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understanding link list

P: n/a
I've been working on a link list implementation and I'm driving myself
crazy trying to understand something.

assuming i have a list and i have the following quasi pseudocode:

add(list *head):
if(head==NULL)
head=newnode
else
while (head)
head->data="something"
head=head->nextNode
I assumed that since head was a ptr whatever was done to in the
function would be reflected once this function terminated? is this true
or is head just a local var of a address? The reason i ask this is
because on my liist if head is null, on exit from the function head
still remains null even though i specfied it should get the new ptr.

HOWEVERRRRR....if head is not null, the program iterates through the
list and updates the list accordingly. If its only supposed to be a
copy how come the second part of the function retains the value after
the function terminates, and how come the first part doesn't. more
precisely how comes all the memory from head+1 and on is updated
seemingly by reference and head is not.

in fact if i write the follwoing:

delete(list *head):
while(head)
temp = head->next
free(head)
head=temp
on exit. everyone one of them is freed. EXCEPT head. obviously i'm not
freeing head but why? Please let me know if i've explained this
properly. i just feel like i'm going crazy trying to understand this.
thanks

Aug 12 '06 #1
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4 Replies


P: n/a
bitshadow (in 11**********************@i42g2000cwa.googlegroups. com)
said:

| I've been working on a link list implementation and I'm driving
| myself crazy trying to understand something.
|
| assuming i have a list and i have the following quasi pseudocode:
|
| add(list *head):
| if(head==NULL)
| head=newnode
| else
| while (head)
| head->data="something"
| head=head->nextNode
|
|
| I assumed that since head was a ptr whatever was done to in the
| function would be reflected once this function terminated? is this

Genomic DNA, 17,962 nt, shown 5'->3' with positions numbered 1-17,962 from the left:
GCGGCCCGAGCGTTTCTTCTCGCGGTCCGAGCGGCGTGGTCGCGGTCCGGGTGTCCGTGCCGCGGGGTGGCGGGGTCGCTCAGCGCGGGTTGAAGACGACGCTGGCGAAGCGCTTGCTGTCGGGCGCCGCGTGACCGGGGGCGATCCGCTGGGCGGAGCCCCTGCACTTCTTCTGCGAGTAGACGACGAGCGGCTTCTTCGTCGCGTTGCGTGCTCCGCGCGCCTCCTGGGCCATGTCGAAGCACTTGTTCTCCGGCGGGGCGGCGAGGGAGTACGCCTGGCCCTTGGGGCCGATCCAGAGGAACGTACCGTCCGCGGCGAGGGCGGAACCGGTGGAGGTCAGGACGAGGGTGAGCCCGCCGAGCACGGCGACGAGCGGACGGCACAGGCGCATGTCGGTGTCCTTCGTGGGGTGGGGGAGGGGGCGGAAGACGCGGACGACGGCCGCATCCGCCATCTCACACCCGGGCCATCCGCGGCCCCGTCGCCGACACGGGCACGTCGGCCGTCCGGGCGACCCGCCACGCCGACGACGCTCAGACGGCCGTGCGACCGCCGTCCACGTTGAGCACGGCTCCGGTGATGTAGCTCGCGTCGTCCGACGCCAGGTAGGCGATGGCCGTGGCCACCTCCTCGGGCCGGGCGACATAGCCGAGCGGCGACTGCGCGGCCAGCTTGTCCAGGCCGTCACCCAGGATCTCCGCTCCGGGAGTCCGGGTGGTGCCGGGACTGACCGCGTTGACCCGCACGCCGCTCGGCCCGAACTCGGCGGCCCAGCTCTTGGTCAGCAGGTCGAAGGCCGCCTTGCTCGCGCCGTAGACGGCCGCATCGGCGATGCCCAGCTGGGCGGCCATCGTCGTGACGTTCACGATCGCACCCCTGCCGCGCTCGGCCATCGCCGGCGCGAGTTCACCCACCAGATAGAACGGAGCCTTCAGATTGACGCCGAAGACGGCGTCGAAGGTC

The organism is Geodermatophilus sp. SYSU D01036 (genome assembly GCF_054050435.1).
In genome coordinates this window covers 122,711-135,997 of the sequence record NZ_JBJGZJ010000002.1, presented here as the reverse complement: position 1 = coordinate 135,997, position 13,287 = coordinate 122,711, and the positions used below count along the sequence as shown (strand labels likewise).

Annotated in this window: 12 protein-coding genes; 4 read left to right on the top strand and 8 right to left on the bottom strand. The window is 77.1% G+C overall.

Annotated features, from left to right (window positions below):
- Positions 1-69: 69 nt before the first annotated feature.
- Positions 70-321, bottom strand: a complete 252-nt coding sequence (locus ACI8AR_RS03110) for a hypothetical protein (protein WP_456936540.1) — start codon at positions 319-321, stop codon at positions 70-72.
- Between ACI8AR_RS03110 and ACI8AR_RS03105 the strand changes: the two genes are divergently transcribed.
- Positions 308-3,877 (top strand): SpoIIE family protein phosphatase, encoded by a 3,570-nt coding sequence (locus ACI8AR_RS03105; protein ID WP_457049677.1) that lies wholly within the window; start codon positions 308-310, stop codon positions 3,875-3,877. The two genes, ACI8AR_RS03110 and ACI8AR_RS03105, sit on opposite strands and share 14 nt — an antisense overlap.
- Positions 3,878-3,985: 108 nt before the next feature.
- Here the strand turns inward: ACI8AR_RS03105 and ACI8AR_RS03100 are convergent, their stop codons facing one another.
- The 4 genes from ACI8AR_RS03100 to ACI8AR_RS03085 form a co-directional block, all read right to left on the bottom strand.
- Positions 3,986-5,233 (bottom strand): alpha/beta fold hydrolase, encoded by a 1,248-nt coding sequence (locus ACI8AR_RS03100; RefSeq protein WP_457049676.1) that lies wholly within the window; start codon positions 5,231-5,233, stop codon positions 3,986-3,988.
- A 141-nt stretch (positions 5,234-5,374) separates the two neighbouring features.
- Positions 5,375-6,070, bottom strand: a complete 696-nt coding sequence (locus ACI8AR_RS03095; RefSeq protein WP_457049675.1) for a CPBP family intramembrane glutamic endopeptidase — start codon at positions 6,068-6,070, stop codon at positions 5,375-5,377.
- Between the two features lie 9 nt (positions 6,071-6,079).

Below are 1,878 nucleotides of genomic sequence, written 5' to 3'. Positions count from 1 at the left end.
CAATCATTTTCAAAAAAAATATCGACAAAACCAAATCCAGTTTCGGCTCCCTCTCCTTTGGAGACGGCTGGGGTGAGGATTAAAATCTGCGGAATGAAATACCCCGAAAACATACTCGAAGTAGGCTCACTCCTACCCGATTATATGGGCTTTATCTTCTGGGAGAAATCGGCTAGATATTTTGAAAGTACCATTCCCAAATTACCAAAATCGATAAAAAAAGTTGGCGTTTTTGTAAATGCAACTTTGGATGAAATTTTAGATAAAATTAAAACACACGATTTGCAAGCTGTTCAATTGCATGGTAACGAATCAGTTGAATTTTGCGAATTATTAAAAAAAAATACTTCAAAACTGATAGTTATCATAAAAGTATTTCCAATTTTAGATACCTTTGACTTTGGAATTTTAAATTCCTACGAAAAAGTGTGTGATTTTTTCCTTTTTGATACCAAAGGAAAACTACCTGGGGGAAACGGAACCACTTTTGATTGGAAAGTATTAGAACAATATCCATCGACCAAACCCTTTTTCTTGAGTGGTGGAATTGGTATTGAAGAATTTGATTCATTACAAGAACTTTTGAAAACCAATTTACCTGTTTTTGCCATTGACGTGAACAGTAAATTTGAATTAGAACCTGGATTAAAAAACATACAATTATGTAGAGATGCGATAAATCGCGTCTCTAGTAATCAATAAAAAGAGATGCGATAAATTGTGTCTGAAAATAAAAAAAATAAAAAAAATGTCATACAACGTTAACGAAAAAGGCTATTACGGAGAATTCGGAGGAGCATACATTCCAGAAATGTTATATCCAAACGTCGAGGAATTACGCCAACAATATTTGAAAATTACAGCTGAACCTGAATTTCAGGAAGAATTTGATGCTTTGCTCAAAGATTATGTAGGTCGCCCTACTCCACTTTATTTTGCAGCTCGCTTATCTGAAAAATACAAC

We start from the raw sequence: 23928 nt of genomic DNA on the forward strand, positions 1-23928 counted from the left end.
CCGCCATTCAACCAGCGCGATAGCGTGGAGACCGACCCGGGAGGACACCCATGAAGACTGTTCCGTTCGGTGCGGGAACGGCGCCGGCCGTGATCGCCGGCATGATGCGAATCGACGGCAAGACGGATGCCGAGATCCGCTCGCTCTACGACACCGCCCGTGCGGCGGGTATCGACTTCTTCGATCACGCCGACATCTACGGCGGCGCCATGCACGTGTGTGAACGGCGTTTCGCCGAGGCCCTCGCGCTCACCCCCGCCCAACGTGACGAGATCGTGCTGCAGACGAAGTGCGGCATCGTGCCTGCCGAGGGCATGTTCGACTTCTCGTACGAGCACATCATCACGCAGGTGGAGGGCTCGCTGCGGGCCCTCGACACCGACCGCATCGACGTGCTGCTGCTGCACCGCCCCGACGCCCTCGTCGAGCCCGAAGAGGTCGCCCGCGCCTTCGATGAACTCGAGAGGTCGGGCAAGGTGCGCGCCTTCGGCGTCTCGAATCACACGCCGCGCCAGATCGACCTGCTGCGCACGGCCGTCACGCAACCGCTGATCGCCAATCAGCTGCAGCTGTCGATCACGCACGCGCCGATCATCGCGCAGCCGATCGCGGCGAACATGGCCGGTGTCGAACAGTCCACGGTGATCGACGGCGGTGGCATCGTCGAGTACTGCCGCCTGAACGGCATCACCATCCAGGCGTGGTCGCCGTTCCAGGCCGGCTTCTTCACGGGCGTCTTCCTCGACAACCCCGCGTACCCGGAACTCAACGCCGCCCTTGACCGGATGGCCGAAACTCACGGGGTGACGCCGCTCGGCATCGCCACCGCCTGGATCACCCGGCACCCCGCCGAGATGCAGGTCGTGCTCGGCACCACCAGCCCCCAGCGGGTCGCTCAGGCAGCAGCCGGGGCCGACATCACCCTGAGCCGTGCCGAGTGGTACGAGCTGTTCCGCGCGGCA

| true or is head just a local var of a address? The reason i ask
| this is because on my liist if head is null, on exit from the
| function head still remains null even though i specfied it should
| get the new ptr.
|
| HOWEVERRRRR....if head is not null, the program iterates through the
| list and updates the list accordingly. If its only supposed to be a
| copy how come the second part of the function retains the value
| after the function terminates, and how come the first part doesn't.
| more precisely how comes all the memory from head+1 and on is
| updated seemingly by reference and head is not.
|
| in fact if i write the follwoing:
|
| delete(list *head):
| while(head)
| temp = head->next
| free(head)
| head=temp
|
|
| on exit. everyone one of them is freed. EXCEPT head. obviously i'm
| not freeing head but why? Please let me know if i've explained this
| properly. i just feel like i'm going crazy trying to understand
| this. thanks

Your query would be much more clear if you showed your structure
definitions and an actual attempt at the C code. :-)

I have a set of simple list manipulation functions at the link below
that may be of some help.

--
Morris Dovey
DeSoto Solar
DeSoto, Iowa USA
http://www.iedu.com/mrd/c/queue.c

Aug 13 '06 #2

P: n/a
"bitshadow" <ca********@yahoo.comwrites:
assuming i have a list and i have the following quasi pseudocode:

add(list *head):
if(head==NULL)
head=newnode
else
while (head)
head->data="something"
head=head->nextNode
I assumed that since head was a ptr whatever was done to in the
function would be reflected once this function terminated? is this true
or is head just a local var of a address? The reason i ask this is
because on my liist if head is null, on exit from the function head
still remains null even though i specfied it should get the new ptr.
This part of your question, at least, is answered in the C FAQ:

4.8: I have a function which accepts, and is supposed to initialize,
a pointer:

void f(int *ip)
{
static int dummy = 5;
ip = &dummy;
}

But when I call it like this:

int *ip;
f(ip);

the pointer in the caller remains unchanged.

A: Are you sure the function initialized what you thought it did?
Remember that arguments in C are passed by value. The called
function altered only the passed copy of the pointer. You'll
either want to pass the address of the pointer (the function
will end up accepting a pointer-to-a-pointer), or have the
function return the pointer.

See also questions 4.9 and 4.11.

--
"...what folly I commit, I dedicate to you."
--William Shakespeare, _Troilus and Cressida_
Aug 13 '06 #3

P: n/a

bitshadow wrote:
I've been working on a link list implementation and I'm driving myself
crazy trying to understand something.

assuming i have a list and i have the following quasi pseudocode:

add(list *head):
if(head==NULL)
head=newnode
else
while (head)
head->data="something"
head=head->nextNode
I assumed that since head was a ptr whatever was done to in the
function would be reflected once this function terminated? is this true